Friday, April 18, 2008

Part Five: Case Studies: The "Tyrell" Case; Presented by the Affected Families Group;

Among the most insightful reads that have come out of the Goudge Inquiry are studies of several of the cases studied by the Inquiry - with a view to identifying the systemic issues that they raise.

These case studies have been filed by lawyers Peter Wardle and Julie Kirkpatrick who represent the Affected Families Group;

The third case has been identified by the Inquiry as the "Tyrell" case;


By way of brief background:

Tyrell was born in Toronto on February the 1st of 1994.

Tyrell died on on January the 23rd, 1998 in Toronto.

He was almost four (4) years old at the time of his death.

Criminal proceedings were initiated against his caregiver.

The criminal proceedings concluded on January the 22nd of 2001 when the Crown
withdrew a charge of second degree murder that had been laid against the caregiver.


"Tyrell’s case is a striking example of the deficiencies with written post-mortem reports in Dr. Smith’s era," the case study begins;

"Other systemic issues arising from the case include confirmation bias, misleading testimony, inappropriate reference to controversy in the literature and communications between Crown and defence," it continues;

"The post-mortem report of Dr. Smith describes the cause of death as “CNS trauma”. It contains no history.

It contains no information explaining how the cause of death was determined. It says nothing one way or another about Maureen’s explanation about Tyrell's fall.

Although Dr. Becker obviously was consulted regarding the neuropathology issues raised by the post-mortem and authored a report on the central nervous system which was incorporated into the report, this is not apparent from the report itself.

The Hospital for Sick Children Final Autopsy Report, a document not released to the police, Crown or defence, contains a history which accurately describes Maureen’s summary of Tyrell’s fall (“he was jumping on couch and jumped backward off the couch, lost his footing, and fell backward, hitting his head on a marble table or a tile floor.

He immediately got up and tried to run forward but fell and struck his forehead”).

However, this report contains highly prejudicial information about Tyrell’s father.

It is impossible to say whether this information might have played a role in Dr. Smith’s thinking about the case.

In conclusion, there are a number of problems with the report itself – with what it contains and what is left out.

Dr. Smith’s reasoning and opinions are not contained in the report but in verbal sidebars with the police at various stages of the investigation.

No attempt appears to have been given to serious consideration of the explanation in light of the pathological findings of bruising in two different areas of the skull.

As outlined in the Overview Report, and in Dr. Crane’s evidence before the Inquiry, Dr. Smith’s evidence at the preliminary Inquiry was inflammatory and misleading.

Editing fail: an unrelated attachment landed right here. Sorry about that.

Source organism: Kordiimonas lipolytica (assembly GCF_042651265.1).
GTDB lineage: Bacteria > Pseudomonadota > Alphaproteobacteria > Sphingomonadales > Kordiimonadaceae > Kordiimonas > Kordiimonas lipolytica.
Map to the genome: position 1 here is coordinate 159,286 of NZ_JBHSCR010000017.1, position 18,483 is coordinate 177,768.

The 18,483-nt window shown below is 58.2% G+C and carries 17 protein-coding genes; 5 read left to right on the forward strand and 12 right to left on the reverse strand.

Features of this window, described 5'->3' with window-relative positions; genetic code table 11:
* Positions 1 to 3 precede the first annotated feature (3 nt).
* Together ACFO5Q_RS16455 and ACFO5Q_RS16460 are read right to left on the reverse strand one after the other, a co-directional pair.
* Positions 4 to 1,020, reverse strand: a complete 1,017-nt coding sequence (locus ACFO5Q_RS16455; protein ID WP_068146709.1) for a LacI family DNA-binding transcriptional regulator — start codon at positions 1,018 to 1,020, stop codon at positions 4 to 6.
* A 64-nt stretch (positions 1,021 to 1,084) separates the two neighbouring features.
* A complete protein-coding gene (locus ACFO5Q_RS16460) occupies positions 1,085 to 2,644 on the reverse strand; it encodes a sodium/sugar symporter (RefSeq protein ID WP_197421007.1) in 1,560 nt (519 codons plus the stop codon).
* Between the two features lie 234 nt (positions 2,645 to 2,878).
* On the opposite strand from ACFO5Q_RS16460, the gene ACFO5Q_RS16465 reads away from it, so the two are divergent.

He was drawn into testifying outside his expertise.

He repeated his opinions on whether short falls could kill in words that could have been taken from a transcript in Amber, even using the same article.

Instead of acknowledging any continuing debate in the literature, he attempted to suggest that Dr. Duhaime now supported his position.

According to Dr. Smith, “...with the newer studies, the literature is on my side”.

One can usefully contrast Dr. Smith’s approach to that of Dr. Robin Humphrey, Neurosurgeon in Chief at the Hospital for Sick Children, who was retained by the Crown shortly before trial.

Dr. Humphreys took the explanation provided by the caregiver as something to be considered seriously (“If the description of what happened to in any way accurate...”).

He reviewed the pathology findings with the explanation in mind (“Those scalp contusions...could thus be in keeping with the two separate blows to the head created first by striking it on the table and floor, and then secondly after again falling to the floor”).

He concluded that the pathology could provide confirmation for this history (“There is pathological confirmation of these blows”).

He ended his report by concluding that there is considerable uncertainty as to the mechanism of the head injury.

Contrast this to Dr. Smith’s verbal advice to the police: “children do not die from accidental falls of this nature.”

It is clear in retrospect that in this case defence counsel laid traps for Dr. Smith, encouraging him to talk at the preliminary to get his evidence tied down, and preparing to demolish him at trial.

There was sharing of defence opinions just before trial, presumably to ensure that the Crown would not be in a position to seek further opinions.

The Chief Coroner's Office appears to have been unaware of any issues raised by this case until the time when the charges were stayed, when the media reported that the Crown had done so to avoid a miscarriage of justice.

At that time Dr. Cairns spoke to the Crown, Frank Armstrong, and was advised that there were no concerns about Dr. Smith’s conduct in the case.

Arguably, given the controversy swirling about Dr. Smith at the time, Dr. Cairns should have gone further.

Had he spoken to defence counsel, for instance, he may have learned of the misleading evidence given by Dr. Smith earlier in the case.